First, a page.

In this present age, knowledge is argued as the raw material that drives innovation, competitiveness, and economic development. In a similar vein, tertiary institutions are viewed as the economic engines that can positively contribute to a country’s growth in addition to its primary role as a center for knowledge. However, underdeveloped institutions, stifled competition, declining quality of education, underdeveloped financial markets, and low levels of business sophistication are key competitive challenges in Nigeria.

As shown by countries such as the United States, innovation and business competitiveness are greatly enhanced through the activities of research universities. In 1950, Silicon Valley did not exist, but Stanford University was planting the seeds from which it would grow and develop. In 2007, emerging from recovery mode, it has the technical, social, and educational infrastructure; capital sources; and intellectual pool of talent to surge forward in the coming years. It is now widely viewed as the international standard for hi-tech regional growth and wealth creation.

We are dealing with a volatile and highly competitive global environment, and such environment requires organizations to innovate at a fast pace. The development of Nigeria will require universities and industries to act outside their comfort zone and formulate relationships that will encourage curricula and economic growth. Where industries are open to such collaborations, it will accelerate the drive for developments which will provide short, medium, and long-term benefits for every partner.


Many of the world’s most ground-breaking inventions have been developed within the confines of academia, but the current state of industries, the real estate industry in Nigeria for instance, forces us to endure bad infrastructure as a result of the output of schools. Students graduate with inadequate skills, have little or no practical knowledge on how to build quality products, and society is forced to accept inferior goods and suffer losses due to unprofessional service providers.


This current landscape suggests that there is potential value in University–Industry Collaboration that is not being realized, which begs the question, what is possible? What value can be created through utilizing the wealth of resources we have in the academic–business sector, for the benefit of the business community and society more broadly?

To answer these questions, we must first understand the true value of collaboration. Collaboration makes connections between things that already exist. This is at the heart of the value creation that comes from collaboration –– being able to pull together the seemingly disconnected.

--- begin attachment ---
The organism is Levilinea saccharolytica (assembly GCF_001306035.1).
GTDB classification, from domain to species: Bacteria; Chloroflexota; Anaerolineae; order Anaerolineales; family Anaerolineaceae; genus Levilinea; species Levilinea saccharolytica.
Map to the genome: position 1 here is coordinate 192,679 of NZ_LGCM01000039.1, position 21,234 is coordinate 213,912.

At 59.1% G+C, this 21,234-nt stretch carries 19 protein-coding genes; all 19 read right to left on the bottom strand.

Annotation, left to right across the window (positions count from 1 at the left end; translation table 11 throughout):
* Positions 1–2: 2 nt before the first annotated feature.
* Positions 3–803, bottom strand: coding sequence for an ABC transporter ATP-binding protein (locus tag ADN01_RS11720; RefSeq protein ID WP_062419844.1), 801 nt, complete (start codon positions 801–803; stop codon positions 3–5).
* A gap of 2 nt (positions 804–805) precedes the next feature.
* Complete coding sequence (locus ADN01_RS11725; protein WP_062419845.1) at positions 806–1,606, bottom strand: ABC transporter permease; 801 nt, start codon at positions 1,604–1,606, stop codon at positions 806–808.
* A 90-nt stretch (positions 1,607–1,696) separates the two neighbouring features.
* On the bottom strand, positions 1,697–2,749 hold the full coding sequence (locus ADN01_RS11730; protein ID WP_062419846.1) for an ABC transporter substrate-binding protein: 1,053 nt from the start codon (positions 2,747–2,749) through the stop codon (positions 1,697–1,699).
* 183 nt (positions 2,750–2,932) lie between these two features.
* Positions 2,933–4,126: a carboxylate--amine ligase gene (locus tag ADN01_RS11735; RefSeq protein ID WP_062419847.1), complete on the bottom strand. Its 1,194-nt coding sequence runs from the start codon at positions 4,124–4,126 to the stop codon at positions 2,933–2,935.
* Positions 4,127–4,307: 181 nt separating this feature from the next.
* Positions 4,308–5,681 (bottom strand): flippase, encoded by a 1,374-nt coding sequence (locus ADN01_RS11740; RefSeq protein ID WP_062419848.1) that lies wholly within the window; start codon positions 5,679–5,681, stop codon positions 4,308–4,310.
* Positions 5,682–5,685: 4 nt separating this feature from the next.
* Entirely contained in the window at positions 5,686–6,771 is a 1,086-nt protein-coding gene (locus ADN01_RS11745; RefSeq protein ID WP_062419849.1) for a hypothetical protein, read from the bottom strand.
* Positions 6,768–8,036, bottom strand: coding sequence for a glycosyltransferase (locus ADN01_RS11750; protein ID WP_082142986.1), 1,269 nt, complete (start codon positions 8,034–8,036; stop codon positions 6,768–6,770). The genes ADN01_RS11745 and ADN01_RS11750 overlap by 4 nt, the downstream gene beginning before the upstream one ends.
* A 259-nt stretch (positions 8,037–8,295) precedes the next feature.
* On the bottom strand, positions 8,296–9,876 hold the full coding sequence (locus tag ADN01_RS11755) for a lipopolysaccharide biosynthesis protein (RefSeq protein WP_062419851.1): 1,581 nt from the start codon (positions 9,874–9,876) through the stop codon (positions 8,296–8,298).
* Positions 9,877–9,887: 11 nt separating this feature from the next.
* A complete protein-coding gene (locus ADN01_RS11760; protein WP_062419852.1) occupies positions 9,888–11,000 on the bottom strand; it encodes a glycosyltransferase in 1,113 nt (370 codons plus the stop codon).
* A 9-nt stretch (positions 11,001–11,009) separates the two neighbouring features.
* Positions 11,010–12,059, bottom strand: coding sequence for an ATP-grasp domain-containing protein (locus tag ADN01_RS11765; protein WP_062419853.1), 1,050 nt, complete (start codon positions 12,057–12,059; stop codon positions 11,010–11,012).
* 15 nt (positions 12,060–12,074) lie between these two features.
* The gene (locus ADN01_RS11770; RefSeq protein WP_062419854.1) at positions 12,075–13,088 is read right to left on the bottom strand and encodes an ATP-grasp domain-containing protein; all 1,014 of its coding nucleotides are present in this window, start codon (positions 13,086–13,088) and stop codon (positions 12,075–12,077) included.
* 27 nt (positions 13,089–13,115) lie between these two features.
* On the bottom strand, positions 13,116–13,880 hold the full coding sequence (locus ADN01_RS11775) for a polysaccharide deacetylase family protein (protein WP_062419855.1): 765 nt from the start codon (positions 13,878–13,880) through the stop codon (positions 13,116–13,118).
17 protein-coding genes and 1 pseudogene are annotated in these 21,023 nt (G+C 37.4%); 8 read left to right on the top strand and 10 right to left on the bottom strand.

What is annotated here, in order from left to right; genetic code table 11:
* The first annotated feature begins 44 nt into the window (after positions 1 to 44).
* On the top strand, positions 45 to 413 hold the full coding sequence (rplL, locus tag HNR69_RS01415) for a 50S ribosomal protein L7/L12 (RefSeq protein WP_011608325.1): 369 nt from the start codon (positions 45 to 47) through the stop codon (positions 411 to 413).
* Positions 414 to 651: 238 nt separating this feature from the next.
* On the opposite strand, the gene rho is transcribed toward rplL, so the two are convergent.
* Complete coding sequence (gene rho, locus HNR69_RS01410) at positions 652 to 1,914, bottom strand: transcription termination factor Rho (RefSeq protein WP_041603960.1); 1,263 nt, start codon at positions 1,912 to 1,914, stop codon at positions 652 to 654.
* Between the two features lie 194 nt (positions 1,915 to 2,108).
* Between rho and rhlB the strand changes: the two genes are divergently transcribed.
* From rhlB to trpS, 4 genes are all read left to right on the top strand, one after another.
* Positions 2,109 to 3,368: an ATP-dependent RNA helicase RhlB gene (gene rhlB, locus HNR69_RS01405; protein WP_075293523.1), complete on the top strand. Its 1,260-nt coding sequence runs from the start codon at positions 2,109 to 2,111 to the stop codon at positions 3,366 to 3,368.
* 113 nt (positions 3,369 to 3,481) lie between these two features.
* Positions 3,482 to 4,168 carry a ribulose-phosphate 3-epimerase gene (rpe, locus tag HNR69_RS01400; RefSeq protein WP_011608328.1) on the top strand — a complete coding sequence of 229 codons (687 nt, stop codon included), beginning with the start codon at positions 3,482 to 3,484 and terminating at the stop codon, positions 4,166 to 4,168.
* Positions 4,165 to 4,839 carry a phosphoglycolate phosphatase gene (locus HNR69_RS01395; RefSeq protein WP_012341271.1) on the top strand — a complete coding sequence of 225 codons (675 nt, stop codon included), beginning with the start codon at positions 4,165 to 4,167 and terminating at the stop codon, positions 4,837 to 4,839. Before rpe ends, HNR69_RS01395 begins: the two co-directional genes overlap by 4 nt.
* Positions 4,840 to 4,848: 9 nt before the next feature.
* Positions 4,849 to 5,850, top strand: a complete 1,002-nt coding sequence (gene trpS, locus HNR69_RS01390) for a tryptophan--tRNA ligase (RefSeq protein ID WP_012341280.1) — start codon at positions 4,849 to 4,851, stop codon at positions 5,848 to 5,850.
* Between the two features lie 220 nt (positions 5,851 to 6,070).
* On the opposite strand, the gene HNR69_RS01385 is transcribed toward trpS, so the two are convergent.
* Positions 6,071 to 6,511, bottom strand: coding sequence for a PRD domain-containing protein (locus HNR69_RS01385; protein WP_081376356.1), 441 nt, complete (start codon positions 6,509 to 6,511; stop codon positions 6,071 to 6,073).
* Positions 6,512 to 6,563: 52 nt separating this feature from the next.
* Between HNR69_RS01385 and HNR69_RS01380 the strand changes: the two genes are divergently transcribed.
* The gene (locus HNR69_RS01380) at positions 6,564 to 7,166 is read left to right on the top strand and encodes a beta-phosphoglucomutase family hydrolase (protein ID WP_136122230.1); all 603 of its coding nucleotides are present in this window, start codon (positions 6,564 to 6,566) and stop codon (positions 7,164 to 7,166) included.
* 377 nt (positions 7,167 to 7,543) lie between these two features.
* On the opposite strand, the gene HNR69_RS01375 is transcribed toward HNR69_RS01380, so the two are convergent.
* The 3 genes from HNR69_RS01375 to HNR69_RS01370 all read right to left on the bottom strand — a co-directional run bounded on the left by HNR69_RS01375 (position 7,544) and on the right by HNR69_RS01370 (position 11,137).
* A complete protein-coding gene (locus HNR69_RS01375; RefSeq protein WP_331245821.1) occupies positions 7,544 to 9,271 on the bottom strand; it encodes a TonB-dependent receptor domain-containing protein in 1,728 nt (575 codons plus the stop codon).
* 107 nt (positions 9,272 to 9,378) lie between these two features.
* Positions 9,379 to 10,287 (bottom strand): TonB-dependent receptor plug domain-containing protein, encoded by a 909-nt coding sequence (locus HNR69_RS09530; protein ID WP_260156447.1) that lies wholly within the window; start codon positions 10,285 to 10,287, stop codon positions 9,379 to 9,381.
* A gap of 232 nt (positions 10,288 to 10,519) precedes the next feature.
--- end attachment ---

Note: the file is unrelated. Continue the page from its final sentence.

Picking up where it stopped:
Going far beyond just a good business decision, some collaborations save lives, preserve our environment, and change our very understanding of how the world works.


Benefits For Industry

Universities provide the earliest look at where the next big idea will come from. As students build their real-world experience, industry gains insight through effective research. Companies who are aligned with early stage research see early signals of what’s going to be the next big opportunity, giving them a head start on competition. The benefits for companies continue to stack up, including access to a network of faculty, key opinion leaders, lead researchers, and the opportunity to hire top performing graduates.

Benefits For Universities

Industry partnerships give students and faculty additional funding. By striking up corporate partnerships, universities have more resources to undertake research, and they’re able to diversify their research areas. But it’s not all about the funding. If we break up the university benefits into a pie chart, one big slice would be industry feedback and guidance.

Benefits For Society

While universities and industry enjoy a symbiotic relationship, society also benefits from a trained workforce answering today’s most pressing challenges by creating innovative products and technology to improve lives. Industry-sponsored university research is often developed into practical applications that benefit society. These applications include highly improved architectural models, smart and innovative electronic technologies, efficient energy development and many more.

In furtherance of the company’s commitment to boost University-Industry relationship, Bilaad Realty signed a Memorandum of Understanding (MOU) with the Federal University of Technology, Minna, Niger State. The brief signing ceremony took place on Thursday, August 20, 2020 at the Senate Chamber, Main Campus of the University

We are preparing students for jobs that don't yet exist, technologies that haven't been invented, in order to solve problems, we don't even know are problems yet.

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